The California Chaparral Institute exists to help everyone better understand and appreciate the chaparral, California’s dominant and iconic plant community. Our ongoing battles to protect nature requires activities like sending in comment letters concerning ill-conceived habitat clearance projects, attending public hearings, negotiations, and ultimately letting adversaries know that we are more than willing to go to court — and we win. But we have come to the realization that our victories are only temporary, and they will be back at it again. Why? Because there is a systemic problem within our hearts that has not only separated us from Nature, but from each other.
This separation is evidenced by the general response to the 2017 wildfires. Despite the massive losses of life and property, the post-fire response has been similar to all the other past fire events – conferences where the usual players talk at each other without creating solutions, sanitized after-action reports, calls for more clearing of habitat, logging forests far from where our families have been devastated by wildfires, and repealing environmental protection laws, etc. People in authority are unwilling to tackle the difficult problems – land use changes, planning, creative approaches to reduce the flammability of homes and communities from within. For example, the city of Santa Rosa is ramping up more building in the same devastating fire corridor.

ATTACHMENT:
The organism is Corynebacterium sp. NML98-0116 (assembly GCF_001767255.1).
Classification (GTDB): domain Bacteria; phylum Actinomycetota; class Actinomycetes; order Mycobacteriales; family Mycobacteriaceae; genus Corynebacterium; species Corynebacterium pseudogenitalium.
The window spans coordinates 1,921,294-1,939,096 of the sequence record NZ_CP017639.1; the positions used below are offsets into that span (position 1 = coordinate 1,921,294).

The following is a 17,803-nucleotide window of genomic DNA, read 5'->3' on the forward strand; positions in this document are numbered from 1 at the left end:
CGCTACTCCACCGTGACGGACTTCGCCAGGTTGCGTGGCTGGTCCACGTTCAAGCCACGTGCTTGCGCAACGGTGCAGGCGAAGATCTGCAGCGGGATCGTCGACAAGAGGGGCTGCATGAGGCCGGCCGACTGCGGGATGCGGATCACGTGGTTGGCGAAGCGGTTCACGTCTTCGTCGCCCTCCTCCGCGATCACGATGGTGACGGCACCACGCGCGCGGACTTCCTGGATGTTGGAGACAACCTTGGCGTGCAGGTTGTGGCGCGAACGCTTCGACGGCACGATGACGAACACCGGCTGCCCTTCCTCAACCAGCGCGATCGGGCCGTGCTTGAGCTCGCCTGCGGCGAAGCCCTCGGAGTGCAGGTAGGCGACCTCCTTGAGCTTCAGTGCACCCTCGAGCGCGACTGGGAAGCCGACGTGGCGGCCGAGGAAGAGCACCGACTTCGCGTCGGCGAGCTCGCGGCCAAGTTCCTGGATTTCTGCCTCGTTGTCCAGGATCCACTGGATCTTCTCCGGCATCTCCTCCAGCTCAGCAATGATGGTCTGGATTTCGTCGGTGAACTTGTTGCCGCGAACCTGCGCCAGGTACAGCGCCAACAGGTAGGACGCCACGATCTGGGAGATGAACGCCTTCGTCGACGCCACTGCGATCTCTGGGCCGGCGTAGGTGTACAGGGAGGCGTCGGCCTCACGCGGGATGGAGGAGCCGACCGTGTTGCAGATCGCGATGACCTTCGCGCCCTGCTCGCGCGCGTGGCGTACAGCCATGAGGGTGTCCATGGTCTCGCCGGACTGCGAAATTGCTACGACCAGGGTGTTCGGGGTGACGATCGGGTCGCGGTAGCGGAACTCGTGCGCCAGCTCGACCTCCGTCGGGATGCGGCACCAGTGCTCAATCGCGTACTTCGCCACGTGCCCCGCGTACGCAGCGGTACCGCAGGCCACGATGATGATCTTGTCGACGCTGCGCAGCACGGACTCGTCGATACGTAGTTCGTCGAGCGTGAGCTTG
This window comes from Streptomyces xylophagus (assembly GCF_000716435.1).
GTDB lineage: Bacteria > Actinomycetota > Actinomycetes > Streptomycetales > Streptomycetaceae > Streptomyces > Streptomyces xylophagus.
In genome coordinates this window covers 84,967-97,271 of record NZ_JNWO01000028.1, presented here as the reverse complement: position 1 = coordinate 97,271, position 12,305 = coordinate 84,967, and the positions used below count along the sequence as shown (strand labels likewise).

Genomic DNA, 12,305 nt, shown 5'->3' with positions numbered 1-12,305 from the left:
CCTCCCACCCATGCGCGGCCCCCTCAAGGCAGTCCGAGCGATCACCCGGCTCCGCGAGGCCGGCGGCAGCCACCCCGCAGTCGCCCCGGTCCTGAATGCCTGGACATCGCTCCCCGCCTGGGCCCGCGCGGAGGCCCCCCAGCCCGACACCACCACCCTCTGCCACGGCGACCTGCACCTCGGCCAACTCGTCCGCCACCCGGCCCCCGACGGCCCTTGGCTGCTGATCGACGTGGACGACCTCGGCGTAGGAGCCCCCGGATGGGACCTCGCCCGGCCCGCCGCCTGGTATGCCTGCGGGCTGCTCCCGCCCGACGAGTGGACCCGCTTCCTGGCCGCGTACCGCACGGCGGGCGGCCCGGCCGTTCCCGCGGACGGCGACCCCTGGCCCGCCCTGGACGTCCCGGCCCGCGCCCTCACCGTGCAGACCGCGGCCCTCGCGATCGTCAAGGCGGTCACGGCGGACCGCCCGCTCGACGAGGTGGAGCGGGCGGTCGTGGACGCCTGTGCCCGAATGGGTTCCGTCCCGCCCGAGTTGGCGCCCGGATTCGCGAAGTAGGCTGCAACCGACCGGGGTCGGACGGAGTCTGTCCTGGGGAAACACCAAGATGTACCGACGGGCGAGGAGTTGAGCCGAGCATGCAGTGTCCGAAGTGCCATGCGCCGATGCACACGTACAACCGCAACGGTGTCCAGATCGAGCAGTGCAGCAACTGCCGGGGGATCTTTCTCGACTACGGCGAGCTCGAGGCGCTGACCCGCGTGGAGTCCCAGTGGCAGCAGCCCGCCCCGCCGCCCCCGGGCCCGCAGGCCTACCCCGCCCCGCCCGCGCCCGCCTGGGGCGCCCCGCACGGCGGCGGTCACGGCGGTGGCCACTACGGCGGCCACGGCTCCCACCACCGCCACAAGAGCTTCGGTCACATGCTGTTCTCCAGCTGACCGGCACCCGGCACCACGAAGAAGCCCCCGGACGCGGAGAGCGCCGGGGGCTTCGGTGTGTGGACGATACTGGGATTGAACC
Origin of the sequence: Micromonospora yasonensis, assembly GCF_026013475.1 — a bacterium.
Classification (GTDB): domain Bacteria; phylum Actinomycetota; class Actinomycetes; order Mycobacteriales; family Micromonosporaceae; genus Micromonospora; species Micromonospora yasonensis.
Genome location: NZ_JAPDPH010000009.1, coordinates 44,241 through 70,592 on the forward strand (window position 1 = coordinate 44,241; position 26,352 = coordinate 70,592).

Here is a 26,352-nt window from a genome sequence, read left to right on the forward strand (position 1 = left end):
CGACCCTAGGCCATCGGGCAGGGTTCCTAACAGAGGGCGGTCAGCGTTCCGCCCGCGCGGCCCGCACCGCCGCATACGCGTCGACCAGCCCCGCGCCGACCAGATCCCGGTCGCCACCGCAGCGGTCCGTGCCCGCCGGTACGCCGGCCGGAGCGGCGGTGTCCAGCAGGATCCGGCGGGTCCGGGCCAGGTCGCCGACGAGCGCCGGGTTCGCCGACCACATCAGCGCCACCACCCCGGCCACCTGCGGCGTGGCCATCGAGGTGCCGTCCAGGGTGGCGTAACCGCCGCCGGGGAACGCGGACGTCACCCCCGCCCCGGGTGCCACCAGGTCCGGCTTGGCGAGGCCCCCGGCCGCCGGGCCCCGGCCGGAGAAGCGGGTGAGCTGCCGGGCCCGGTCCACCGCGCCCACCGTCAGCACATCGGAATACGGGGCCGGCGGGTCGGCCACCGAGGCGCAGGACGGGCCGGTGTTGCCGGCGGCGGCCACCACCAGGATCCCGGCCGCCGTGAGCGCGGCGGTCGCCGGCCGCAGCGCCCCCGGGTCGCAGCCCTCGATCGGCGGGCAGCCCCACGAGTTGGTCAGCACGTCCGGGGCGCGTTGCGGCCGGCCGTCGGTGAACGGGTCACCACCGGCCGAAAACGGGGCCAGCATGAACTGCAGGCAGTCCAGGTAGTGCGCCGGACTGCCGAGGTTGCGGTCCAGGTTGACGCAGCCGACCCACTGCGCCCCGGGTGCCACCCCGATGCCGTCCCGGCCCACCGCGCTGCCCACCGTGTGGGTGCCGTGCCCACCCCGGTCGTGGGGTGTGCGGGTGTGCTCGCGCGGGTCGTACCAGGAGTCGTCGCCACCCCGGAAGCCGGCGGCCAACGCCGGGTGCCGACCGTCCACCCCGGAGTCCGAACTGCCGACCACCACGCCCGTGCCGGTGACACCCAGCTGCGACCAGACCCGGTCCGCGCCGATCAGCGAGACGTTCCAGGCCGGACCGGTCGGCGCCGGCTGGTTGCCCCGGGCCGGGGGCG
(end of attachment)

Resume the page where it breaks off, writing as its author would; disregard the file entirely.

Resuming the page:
Yet, rather than being discouraged, recent realizations have inspired us to change the way we see our mission as advocates for Nature. If we intend to really make a difference, we must go straight to the heart. We discovered through our research on nature centers in Southern California that what matters most to the public is not the content on display, but the enthusiasm of the people who are eager to share their love for Nature.